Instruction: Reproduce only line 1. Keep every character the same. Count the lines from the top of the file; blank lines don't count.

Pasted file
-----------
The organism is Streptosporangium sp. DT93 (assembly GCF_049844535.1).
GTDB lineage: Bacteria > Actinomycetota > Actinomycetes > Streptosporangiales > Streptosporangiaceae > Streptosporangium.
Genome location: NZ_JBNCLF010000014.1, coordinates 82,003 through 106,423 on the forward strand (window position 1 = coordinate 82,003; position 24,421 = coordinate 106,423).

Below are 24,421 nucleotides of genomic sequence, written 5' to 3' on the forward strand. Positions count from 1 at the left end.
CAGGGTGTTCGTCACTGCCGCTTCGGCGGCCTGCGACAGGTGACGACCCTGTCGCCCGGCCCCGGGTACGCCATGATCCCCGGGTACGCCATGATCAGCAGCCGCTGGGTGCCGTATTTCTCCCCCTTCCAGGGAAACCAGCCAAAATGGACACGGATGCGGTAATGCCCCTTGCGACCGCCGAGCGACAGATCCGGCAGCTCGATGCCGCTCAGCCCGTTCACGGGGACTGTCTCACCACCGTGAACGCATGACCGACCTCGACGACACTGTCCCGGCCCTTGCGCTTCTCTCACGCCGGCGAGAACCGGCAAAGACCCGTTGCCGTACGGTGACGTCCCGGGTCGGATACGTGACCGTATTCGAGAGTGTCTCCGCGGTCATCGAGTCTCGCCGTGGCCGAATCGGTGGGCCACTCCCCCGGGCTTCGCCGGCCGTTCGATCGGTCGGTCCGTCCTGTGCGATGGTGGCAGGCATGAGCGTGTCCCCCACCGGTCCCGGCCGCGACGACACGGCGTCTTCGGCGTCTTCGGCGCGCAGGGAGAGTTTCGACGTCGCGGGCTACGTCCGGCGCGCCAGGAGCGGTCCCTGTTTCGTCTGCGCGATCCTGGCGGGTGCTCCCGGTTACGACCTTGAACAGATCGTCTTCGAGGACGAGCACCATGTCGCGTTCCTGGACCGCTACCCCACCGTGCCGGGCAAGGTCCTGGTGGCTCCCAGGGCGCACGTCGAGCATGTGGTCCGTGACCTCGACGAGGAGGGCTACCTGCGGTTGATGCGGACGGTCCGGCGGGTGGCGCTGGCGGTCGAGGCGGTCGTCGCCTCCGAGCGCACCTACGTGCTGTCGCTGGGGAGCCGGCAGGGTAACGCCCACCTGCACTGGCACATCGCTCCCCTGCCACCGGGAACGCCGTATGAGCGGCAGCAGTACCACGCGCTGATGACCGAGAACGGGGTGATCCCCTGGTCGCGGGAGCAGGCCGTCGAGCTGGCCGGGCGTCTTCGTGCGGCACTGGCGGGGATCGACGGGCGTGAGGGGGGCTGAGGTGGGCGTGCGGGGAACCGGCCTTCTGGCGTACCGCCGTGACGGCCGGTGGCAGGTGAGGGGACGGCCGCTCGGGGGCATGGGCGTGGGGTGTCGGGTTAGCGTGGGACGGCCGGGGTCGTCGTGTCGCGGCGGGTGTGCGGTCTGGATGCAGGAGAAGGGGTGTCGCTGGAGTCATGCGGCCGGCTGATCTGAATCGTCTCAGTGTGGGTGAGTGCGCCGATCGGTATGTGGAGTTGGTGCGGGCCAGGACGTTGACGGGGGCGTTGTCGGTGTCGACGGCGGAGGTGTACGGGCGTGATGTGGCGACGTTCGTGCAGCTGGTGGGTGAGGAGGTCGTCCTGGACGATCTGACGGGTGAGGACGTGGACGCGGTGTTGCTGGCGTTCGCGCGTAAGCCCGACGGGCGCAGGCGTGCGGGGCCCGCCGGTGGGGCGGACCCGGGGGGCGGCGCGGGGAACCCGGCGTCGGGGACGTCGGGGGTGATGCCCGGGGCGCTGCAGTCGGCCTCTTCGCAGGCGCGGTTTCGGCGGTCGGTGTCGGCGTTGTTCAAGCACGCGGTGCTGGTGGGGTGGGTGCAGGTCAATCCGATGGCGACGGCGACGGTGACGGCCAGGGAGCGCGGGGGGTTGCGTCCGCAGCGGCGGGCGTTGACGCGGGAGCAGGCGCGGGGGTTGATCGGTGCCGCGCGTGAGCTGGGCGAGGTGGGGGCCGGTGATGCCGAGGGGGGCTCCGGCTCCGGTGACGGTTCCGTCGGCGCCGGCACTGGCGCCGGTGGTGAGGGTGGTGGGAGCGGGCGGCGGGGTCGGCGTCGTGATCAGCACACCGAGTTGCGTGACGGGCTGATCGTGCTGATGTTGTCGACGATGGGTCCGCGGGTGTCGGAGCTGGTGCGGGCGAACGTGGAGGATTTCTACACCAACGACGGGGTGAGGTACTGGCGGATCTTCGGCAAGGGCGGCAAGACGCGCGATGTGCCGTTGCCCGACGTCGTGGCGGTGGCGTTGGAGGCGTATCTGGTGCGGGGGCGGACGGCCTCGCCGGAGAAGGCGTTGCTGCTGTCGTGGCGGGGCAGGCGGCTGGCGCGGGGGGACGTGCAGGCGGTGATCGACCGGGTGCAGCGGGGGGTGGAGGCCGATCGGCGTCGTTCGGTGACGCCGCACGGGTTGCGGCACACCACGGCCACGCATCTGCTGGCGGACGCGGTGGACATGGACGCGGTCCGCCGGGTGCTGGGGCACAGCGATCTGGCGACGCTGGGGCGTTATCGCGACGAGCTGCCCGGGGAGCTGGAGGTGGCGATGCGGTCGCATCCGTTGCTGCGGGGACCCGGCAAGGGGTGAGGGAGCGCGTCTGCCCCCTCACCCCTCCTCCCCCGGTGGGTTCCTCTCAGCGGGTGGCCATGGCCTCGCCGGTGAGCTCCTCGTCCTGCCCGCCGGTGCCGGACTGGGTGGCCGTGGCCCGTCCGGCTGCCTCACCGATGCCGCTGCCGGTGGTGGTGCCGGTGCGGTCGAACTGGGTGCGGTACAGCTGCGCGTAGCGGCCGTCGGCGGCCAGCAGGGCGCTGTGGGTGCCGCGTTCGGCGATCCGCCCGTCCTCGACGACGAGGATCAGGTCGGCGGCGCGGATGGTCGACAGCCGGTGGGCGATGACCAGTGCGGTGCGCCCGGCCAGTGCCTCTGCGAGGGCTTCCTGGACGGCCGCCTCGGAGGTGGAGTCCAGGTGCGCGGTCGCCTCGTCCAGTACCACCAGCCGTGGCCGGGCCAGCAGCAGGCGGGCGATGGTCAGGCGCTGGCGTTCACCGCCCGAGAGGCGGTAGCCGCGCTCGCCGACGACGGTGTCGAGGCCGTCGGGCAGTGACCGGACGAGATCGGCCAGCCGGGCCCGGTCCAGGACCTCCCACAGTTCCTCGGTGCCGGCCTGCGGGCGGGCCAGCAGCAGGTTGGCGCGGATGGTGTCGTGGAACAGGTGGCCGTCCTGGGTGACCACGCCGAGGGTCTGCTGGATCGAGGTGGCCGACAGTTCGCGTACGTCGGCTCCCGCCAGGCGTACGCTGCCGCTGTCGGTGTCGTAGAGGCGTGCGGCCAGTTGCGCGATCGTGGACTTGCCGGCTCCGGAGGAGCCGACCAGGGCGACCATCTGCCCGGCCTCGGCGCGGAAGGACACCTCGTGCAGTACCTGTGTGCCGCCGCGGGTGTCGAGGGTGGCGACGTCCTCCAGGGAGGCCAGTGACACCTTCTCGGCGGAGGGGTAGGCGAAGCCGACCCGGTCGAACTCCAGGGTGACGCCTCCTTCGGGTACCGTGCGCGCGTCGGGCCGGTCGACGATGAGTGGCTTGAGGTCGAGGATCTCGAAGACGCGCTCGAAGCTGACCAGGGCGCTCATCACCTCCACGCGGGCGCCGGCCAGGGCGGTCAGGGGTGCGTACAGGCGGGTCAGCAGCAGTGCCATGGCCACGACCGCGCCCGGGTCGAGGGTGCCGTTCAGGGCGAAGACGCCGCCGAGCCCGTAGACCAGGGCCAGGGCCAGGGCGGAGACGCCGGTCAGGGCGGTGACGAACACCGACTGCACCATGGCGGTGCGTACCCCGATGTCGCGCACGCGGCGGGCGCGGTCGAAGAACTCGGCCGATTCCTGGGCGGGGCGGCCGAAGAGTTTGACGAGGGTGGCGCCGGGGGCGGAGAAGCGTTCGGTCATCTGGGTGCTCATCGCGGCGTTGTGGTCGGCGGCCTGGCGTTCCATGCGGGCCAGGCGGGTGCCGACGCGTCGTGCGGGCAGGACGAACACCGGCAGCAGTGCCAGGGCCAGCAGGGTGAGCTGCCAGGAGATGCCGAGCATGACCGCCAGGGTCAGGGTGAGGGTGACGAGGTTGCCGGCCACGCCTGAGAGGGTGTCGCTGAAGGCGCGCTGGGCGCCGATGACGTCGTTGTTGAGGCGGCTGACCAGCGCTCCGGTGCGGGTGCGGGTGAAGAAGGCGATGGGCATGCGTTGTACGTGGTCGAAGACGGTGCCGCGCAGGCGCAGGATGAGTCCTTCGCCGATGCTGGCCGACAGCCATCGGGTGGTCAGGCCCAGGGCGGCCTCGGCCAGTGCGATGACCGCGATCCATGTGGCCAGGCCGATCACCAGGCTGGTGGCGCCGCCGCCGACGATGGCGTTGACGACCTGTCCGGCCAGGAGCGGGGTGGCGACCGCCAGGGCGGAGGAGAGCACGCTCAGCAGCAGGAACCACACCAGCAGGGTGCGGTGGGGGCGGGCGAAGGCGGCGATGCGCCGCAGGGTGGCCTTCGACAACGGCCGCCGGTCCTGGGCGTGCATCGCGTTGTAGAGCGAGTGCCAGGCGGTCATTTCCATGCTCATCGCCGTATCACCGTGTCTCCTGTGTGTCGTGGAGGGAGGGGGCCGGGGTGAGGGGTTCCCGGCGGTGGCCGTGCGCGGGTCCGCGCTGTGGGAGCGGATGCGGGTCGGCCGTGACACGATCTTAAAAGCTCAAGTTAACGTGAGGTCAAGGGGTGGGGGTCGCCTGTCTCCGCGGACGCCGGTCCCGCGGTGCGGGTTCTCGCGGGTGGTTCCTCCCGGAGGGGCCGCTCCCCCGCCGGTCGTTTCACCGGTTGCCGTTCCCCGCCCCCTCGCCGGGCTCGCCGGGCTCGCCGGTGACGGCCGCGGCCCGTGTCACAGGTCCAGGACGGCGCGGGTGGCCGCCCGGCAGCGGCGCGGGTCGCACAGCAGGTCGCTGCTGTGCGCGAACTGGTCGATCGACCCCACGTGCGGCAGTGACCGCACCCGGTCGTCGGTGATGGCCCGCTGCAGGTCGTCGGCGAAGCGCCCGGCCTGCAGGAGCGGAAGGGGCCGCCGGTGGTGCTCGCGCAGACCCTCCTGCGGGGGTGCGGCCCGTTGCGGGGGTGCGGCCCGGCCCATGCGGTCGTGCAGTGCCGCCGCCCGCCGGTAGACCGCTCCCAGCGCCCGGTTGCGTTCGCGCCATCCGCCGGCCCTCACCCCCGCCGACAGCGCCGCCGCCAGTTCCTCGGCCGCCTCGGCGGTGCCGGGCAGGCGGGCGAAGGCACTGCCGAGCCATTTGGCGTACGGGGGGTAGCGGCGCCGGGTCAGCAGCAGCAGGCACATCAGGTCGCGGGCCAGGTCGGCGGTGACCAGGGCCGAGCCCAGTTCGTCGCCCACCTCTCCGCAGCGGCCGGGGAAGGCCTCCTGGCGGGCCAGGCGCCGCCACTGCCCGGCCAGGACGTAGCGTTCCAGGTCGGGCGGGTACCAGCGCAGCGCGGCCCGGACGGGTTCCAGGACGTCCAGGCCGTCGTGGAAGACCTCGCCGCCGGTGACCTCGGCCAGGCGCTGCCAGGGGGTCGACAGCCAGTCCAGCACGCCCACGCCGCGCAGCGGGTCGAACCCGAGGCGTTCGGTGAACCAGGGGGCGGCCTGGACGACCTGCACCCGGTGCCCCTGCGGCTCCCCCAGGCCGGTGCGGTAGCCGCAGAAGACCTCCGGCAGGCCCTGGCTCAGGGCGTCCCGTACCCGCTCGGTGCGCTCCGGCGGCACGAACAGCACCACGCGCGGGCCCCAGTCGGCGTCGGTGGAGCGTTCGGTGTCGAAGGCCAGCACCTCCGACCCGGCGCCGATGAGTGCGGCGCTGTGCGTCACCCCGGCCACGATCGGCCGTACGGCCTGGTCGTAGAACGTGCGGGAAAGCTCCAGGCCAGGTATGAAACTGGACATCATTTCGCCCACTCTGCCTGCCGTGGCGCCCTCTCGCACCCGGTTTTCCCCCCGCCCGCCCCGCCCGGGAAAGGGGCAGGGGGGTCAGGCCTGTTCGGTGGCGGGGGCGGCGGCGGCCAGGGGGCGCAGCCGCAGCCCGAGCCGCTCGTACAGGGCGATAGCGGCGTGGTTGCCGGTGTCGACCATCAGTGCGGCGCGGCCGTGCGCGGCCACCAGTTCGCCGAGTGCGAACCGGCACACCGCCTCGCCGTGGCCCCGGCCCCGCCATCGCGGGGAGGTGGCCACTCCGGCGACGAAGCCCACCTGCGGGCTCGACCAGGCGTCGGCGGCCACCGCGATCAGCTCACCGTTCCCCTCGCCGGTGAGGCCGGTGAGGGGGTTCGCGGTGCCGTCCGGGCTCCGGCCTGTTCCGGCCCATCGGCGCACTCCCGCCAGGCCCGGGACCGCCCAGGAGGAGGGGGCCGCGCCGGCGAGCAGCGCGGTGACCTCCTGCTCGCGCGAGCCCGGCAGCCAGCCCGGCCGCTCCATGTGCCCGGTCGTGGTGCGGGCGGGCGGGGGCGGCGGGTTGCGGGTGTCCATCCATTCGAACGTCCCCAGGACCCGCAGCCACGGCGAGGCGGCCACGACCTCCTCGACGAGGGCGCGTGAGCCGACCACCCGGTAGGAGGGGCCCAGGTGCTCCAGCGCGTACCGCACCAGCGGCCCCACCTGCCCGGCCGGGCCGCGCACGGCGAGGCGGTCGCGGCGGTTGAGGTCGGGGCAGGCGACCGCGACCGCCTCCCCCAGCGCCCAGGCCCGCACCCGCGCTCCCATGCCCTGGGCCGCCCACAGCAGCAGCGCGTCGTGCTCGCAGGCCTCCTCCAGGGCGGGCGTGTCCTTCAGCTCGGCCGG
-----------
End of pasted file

The organism is Streptosporangium sp. DT93 (assembly GCF_049844535.1).